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Introduction to Islamic Economics: Theory and Application by Abbas Mirakhor, Zamir Iqbal, Hossein Askari

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Chapter 11Monetary Policy

  1. The goals and objectives of monetary policy in the conventional and Islamic system.
  2. The instruments, channels, and impact of monetary policy in the conventional and the Islamic systems.
  3. The different views regarding the effectiveness and track record of discretionary monetary policy.
  4. The monetary policy role of commercial banks in the two systems.
  5. Lags in monetary policy.
  6. The complementary role of monetary policy to fiscal policy.
  7. The short-run and long-run trade-offs between inflation and employment.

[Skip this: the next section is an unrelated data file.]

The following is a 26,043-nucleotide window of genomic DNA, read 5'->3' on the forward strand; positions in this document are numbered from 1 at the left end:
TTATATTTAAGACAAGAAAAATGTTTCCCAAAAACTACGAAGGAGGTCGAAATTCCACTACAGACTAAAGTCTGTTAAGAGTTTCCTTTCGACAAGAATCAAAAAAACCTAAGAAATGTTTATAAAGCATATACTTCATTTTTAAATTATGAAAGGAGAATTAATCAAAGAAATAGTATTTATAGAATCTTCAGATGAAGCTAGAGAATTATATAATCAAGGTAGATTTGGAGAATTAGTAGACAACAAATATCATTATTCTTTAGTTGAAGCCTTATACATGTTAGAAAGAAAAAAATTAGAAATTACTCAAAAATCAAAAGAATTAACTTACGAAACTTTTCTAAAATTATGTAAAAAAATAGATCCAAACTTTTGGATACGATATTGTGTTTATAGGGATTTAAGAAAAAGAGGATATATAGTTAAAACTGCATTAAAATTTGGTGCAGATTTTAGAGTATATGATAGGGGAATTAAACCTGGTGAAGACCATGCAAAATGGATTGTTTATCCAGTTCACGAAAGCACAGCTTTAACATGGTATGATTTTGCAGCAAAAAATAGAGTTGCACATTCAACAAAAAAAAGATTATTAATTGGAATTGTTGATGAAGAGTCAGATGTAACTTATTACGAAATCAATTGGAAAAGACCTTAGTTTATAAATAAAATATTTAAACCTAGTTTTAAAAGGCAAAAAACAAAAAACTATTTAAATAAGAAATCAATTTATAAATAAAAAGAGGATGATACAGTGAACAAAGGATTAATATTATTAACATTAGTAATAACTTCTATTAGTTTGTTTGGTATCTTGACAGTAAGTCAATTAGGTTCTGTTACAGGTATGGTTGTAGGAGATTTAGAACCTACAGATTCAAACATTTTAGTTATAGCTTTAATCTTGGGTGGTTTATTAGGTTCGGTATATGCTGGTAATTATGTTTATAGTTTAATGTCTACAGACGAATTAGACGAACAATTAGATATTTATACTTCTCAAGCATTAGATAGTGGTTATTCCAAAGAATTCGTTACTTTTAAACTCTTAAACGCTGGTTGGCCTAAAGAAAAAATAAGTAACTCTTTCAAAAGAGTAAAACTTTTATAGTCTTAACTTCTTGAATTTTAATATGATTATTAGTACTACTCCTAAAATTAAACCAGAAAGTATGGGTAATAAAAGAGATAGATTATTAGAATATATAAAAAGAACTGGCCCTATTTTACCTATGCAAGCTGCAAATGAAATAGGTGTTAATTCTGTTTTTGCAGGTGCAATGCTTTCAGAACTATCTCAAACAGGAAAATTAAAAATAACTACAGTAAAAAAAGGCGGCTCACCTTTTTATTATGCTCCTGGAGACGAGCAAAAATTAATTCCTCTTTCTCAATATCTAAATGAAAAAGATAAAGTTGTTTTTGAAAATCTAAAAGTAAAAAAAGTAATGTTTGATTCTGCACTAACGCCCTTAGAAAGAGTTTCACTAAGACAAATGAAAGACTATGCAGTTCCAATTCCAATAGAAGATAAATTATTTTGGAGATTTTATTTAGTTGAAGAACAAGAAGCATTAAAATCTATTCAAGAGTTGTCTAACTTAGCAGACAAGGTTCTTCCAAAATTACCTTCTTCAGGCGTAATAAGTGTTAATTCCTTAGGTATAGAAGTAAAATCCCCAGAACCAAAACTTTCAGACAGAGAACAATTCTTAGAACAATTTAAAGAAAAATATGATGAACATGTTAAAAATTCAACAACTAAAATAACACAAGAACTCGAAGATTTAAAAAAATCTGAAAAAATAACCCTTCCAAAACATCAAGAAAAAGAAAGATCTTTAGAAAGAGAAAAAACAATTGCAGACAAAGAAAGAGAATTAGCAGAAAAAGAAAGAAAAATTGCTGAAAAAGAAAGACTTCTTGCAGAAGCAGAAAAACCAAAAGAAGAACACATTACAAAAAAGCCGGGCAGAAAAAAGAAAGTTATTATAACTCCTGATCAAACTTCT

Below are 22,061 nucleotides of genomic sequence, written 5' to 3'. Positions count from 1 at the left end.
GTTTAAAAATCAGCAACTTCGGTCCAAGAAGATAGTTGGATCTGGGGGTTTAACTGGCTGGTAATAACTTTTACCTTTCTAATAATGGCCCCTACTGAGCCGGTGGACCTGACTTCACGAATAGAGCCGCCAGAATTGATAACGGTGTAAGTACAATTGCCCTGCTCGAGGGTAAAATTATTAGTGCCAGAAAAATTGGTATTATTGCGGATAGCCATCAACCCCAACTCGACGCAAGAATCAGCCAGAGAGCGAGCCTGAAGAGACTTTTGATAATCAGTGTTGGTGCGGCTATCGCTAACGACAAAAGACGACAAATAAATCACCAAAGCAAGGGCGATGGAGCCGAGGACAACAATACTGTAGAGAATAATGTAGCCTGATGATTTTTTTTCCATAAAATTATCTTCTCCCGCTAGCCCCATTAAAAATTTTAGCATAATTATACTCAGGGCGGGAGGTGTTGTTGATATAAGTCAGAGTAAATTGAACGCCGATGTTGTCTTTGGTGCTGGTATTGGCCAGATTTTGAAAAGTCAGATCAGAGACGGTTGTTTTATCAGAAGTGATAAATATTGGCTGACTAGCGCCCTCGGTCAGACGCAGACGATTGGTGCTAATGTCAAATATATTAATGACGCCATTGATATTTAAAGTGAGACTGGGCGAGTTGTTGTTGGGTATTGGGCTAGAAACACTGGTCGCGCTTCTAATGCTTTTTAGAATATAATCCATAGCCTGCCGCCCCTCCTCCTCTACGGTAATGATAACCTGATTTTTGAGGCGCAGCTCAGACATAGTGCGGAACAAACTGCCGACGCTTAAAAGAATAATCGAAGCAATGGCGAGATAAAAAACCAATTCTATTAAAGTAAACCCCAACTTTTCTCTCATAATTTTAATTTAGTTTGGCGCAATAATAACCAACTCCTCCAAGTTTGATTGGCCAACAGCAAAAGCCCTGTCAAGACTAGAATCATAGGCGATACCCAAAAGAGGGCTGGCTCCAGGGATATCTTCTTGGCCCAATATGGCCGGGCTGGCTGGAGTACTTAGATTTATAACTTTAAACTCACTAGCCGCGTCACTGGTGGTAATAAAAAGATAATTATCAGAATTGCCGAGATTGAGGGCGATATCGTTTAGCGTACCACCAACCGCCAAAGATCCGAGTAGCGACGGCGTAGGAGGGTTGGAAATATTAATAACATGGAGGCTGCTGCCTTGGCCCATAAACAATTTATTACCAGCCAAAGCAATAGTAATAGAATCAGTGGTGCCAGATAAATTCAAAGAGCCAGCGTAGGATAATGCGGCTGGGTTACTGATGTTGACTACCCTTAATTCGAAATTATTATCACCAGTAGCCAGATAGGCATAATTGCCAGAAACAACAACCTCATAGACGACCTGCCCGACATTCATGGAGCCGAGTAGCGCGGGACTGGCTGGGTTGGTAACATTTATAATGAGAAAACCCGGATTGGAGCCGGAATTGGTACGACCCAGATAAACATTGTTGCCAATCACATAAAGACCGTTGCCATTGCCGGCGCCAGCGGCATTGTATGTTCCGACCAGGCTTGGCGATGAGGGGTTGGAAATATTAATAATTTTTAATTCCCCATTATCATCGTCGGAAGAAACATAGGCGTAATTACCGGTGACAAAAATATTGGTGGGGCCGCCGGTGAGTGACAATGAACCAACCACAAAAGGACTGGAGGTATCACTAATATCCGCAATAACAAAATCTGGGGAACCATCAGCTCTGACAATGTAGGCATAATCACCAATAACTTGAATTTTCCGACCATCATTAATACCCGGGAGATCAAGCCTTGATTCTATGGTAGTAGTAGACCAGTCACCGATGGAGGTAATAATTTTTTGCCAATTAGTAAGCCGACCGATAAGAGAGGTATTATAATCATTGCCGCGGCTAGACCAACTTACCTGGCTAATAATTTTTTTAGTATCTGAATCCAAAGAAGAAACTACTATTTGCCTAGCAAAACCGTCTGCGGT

8. The role and monetary instruments of central banks in the conventional and the Islamic systems.
  9. The non-interest-bearing securities of monetary policy in the Islamic system.
  10. The potency and directness of monetary policy in the Islamic system.

We have seen that economies rarely operate at full employment and at capacity. Instead, economies go through periods of high unemployment and excess capacity (idle factories, machinery, and equipment) followed by periods of low unemployment and little or no excess capacity. Thus, the government tries to nudge the economy upward when there is too much excess capacity and downward when there is little or no excess capacity with rapidly rising prices. The government has two broad sets of policies—fiscal and monetary—at its disposal. In Chapter 10, we considered fiscal policy; in this chapter, we look into monetary policy.

The most important objective of monetary policy is to influence the portfolio ...

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